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Motor Development For Individuals With Down Syndrome – An Overview - featured October 28, 2011

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Motor development for individuals with Down syndrome – An overview
by: Ben Sacks and Sue Buckley

This article can be found on Down Syndrome Online. Down Syndrome Online offers comprehensive information about Down syndrome, including articles, books and scientific papers.

In the first year of life, infants begin to gain control over movements – they begin to be able to hold their heads steady, to reach out and grasp objects, to roll, sit and crawl and to hold cups or bottles for feeding. They then go on to walk, run, climb stairs, use a spoon, knife and fork, and dress themselves. Later they draw, write, use the computer, play football and dance. We tend to take our movement abilities for granted as, for most of us, they have developed effortlessly and most are carried out as we go through our day without conscious attention to them at all. However, there is a large research literature devoted to trying to understand how the brain controls our everyday movements so skilfully, and the processes are still not fully understood. In the first section of this overview we will discuss the current views of the motor research experts, as it is relevant to our understanding of progress for children with Down syndrome.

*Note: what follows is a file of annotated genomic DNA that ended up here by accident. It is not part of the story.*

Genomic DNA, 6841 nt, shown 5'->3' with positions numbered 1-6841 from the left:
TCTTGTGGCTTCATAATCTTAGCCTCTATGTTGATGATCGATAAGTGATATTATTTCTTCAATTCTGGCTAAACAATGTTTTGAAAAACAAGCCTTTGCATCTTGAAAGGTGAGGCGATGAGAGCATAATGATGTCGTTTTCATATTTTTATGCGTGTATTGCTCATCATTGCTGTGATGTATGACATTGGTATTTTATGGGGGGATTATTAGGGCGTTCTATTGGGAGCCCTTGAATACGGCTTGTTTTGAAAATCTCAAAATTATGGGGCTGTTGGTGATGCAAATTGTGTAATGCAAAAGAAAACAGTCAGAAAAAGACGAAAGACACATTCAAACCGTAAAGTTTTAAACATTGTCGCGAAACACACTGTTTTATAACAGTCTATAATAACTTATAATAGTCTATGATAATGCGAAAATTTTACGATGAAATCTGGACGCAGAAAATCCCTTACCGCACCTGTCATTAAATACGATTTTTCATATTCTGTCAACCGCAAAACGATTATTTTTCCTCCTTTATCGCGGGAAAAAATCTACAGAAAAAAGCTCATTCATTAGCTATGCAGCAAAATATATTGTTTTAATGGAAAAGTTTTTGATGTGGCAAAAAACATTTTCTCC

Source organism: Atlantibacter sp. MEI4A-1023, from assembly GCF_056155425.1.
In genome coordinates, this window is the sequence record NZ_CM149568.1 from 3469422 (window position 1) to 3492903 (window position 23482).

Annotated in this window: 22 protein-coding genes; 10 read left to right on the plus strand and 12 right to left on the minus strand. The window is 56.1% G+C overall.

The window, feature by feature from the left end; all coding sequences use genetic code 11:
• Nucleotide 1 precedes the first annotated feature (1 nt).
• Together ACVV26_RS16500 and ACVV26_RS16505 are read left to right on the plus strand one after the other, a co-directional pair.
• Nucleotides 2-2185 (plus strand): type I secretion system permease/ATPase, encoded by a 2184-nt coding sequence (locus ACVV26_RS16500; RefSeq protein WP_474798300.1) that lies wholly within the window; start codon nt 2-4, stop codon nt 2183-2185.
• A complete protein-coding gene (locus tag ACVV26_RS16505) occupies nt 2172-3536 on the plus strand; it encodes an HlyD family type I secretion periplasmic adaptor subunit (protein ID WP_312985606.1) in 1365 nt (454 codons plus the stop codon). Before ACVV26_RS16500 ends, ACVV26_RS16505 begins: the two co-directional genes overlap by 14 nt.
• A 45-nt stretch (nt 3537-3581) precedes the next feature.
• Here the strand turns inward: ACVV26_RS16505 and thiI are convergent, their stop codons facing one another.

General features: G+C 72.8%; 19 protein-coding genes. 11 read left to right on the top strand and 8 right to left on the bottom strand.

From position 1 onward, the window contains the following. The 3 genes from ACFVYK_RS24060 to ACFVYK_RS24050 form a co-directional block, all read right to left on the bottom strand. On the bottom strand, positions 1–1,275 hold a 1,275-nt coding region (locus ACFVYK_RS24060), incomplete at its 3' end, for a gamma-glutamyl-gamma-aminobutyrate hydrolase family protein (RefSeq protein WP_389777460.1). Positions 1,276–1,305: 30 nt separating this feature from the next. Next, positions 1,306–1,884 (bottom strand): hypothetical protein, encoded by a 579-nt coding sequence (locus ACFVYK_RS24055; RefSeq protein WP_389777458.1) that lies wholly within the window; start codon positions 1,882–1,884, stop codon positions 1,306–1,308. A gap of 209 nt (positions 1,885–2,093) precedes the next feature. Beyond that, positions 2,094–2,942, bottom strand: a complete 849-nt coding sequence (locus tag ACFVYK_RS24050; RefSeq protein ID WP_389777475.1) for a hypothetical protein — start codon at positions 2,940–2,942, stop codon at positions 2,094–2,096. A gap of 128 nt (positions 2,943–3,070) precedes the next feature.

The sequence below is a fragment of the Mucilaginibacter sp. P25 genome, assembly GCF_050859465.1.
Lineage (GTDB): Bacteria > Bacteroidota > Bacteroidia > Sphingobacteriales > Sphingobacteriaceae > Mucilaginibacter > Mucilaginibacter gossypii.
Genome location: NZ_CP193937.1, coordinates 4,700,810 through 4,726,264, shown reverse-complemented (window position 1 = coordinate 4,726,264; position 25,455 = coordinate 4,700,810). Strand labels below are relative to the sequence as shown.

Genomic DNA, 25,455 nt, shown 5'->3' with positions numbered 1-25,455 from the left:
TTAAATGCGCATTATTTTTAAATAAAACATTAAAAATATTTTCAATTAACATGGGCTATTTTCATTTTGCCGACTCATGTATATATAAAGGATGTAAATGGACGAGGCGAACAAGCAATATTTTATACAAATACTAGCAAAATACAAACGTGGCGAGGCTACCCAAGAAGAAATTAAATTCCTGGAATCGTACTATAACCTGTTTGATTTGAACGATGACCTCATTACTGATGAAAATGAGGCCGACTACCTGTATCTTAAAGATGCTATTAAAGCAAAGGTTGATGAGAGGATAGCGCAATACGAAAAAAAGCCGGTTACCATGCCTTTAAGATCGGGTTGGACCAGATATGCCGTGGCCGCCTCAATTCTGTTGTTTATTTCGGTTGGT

Read the full text of "Motor development for individuals with Down syndrome – An overview" on the Down Syndrome Online Website HERE




Tags: Down Syndrome PT OT Article Gross Motor Skills Special Education Newsletter 18 November 2011